Healthy relationships have conditions and boundaries
By Janis McMath, Editor-in-Chief
Dogs are seen as unconditional bundles of love, but dogs have very strict (and simple) rules that need to be obeyed in earning their love.
Societies around the globe have always romanticized the concept of unconditional love. Pop songs glorify it, relationship gurus emphasize the importance of it in a relationship, and everyone has something negative to say about unconditional love’s opposite: conditional love. While well meaning, this concept regarding love is severely flawed and, in a few words, dead wrong.
A common definition of unconditional love is a love offered “without expectation or repayment.” Unconditional love is to be there for someone at their worst and still love them wholly. Part of this is a positive and lovely idea, but if we follow the logic to the end, we can see the negative underbelly: accepting someone’s abuse because you love them “regardless of their flaws.”
It’s not hard to find a bunch of examples of abusive partners romanticized in media; Edward in Twilight basically controlled Bella and watched her while she slept pre-relationship when he was crushing on her, Ross and Rachel’s relationship in Friends is all about manipulation, lying, and dramatic arguments, and Khal Drogo forces himself (only in the show) on Daenerys in the beginning of Game of Thrones, yet people are still constantly tweeting “you’re my sun and stars.” A lot of these examples are explained as unconditional love, and it feels like they are only given that title because people are aware of how many absurd obstacles have been faced in these relationships. Unconditional love is given as an honorary title often as a celebration of the unbelievable (and sometimes extremely negative) hardships faced and conquered. This concept is what causes people to romanticize the idea of love overcoming all obstacles—and while that is beautiful, there are some obstacles love should never overcome.
Manipulation, cheating, and lying are great examples. These are examples of emotional abuse which individuals should not tolerate in any relationship, but culture romanticizes them and so do the young adults that consume that media. A selfless love is a toxic love to the giver; personal emotional needs should be fulfilled in a relationship—it only makes the relationship better for both people if both are satisfied. Everyone has expectations for their partners, as they should, so pretending that love is “without expectation” can deprive partners of being honest with what they need. Using “don’t you love me unconditionally” is also an easy way for an abuser to pressure their victims into doing things they feel uncomfortable with.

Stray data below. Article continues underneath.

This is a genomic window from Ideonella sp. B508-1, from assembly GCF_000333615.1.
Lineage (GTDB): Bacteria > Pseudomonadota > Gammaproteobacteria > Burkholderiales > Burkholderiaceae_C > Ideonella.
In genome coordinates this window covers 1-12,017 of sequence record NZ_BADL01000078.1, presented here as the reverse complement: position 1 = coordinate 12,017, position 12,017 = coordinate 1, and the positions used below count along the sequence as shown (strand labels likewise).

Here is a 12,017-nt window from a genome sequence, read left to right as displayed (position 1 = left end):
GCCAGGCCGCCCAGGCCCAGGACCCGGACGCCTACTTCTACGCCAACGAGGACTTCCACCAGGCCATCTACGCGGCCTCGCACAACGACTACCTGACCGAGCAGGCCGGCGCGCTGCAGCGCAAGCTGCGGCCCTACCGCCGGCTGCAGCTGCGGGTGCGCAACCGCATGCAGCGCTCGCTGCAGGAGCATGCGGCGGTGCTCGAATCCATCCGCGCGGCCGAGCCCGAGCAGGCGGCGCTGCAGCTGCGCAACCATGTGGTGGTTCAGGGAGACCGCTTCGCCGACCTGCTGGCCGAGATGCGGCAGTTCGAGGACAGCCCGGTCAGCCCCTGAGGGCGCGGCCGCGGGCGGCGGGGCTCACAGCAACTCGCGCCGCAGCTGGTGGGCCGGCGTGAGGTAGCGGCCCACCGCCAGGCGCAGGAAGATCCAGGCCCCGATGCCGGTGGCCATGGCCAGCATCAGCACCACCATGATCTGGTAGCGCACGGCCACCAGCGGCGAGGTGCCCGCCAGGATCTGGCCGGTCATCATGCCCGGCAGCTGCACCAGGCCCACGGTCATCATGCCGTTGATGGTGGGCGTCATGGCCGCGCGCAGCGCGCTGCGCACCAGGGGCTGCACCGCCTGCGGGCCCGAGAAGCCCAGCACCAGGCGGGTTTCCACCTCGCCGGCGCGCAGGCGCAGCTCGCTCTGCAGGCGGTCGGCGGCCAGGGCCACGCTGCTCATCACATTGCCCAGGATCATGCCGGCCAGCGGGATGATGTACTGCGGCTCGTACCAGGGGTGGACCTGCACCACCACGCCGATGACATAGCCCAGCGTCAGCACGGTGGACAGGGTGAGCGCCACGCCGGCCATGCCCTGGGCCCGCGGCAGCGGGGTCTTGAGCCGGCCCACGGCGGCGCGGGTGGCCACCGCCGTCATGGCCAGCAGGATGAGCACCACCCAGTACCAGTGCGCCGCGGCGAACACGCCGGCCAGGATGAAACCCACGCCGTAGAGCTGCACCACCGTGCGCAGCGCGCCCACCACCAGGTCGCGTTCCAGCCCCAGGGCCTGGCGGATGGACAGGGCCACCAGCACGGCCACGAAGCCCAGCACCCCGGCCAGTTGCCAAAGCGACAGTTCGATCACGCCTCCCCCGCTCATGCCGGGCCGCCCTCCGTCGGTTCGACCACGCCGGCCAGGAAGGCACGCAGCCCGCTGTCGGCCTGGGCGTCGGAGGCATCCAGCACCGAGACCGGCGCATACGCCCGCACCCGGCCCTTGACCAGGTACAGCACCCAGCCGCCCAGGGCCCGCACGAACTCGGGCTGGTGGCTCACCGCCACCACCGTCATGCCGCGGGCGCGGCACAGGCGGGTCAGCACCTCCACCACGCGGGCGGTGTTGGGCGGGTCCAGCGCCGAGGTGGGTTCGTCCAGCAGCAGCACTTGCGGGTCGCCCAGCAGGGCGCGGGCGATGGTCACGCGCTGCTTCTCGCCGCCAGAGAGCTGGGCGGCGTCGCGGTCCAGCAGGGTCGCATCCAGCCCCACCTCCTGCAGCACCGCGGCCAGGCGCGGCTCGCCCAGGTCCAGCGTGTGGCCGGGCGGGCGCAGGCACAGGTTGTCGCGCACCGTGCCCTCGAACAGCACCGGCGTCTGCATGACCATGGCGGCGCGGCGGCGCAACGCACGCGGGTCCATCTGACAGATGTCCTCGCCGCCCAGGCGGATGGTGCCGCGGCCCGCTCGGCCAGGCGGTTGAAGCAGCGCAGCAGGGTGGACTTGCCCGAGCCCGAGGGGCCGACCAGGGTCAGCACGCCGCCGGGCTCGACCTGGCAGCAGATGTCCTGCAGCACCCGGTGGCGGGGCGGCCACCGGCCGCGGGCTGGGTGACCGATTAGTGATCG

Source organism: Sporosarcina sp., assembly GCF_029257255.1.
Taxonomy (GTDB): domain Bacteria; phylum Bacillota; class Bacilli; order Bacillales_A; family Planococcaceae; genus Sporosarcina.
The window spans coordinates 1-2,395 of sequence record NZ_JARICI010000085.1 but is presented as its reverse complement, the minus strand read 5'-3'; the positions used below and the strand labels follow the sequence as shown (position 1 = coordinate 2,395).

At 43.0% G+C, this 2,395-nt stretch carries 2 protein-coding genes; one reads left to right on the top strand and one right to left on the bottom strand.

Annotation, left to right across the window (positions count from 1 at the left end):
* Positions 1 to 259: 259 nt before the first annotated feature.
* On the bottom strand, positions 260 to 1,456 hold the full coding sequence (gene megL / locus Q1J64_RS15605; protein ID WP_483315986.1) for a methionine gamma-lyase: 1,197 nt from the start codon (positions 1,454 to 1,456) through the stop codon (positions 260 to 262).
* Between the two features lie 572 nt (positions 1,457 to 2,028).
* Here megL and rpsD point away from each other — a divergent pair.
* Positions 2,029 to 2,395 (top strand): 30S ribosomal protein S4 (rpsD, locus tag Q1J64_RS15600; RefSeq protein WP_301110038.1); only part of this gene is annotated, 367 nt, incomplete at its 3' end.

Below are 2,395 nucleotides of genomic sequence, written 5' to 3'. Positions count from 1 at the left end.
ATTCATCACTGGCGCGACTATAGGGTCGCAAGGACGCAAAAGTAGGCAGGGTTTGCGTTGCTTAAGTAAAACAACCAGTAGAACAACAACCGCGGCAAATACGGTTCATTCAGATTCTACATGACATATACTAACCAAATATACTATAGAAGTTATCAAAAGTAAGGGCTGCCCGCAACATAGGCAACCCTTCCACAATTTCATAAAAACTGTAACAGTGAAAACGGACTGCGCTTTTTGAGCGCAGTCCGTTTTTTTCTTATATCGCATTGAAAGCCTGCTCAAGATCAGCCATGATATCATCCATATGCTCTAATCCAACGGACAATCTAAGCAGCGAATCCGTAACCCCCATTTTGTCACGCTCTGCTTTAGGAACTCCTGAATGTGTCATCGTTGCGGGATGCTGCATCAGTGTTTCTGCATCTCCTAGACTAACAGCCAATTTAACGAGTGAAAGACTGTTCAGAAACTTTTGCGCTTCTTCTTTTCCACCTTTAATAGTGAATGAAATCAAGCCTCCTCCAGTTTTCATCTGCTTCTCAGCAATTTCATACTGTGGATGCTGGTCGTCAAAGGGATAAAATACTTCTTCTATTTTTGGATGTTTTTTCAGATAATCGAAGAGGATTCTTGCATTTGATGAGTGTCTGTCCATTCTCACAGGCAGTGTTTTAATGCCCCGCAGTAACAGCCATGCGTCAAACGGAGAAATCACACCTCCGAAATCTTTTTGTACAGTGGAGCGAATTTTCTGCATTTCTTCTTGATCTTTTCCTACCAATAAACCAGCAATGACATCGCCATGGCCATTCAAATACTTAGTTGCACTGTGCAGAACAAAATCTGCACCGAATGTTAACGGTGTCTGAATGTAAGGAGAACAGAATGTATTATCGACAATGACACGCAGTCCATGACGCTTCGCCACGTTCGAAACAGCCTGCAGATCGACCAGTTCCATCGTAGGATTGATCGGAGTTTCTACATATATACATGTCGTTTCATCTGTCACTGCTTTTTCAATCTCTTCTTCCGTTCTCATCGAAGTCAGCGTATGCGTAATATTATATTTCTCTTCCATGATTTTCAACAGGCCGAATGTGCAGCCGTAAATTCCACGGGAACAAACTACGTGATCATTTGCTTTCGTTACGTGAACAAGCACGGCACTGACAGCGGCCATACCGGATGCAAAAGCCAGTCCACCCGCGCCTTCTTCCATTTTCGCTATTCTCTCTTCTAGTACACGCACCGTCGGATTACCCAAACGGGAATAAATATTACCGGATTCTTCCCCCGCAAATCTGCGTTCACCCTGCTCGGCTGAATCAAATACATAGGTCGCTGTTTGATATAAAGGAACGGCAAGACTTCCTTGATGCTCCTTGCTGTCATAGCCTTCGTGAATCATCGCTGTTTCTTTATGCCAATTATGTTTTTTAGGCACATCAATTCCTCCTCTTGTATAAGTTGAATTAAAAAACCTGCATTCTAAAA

Even a dog loves conditionally. Dogs that face physical abuse often become aggressive or completely terrified and unsocial; dogs that receive proper care, love, food, and physical exercise are often happy and love their owners. Dogs are seen as unconditional bundles of love, but dogs have very strict (and simple) rules that need to be obeyed in earning their love.
All of this is not to say that conditional love doesn’t have abhorrent examples: only loving your children if they obey your will, loving a partner simply for their possessions or looks, rejecting a family member because of sexuality or religion—the list is endless. Clearly there are conditional loves that are predicated on terrible and unfair conditions. But a conditional love with fair boundaries that protects the giver is what all good relationships are built upon. A good partner will have similar conditions for the relationship and naturally follow your conditions since your values align. Always look to protect yourself and your well-being; don’t commit to anyone who doesn’t respect your reasonable needs and boundaries.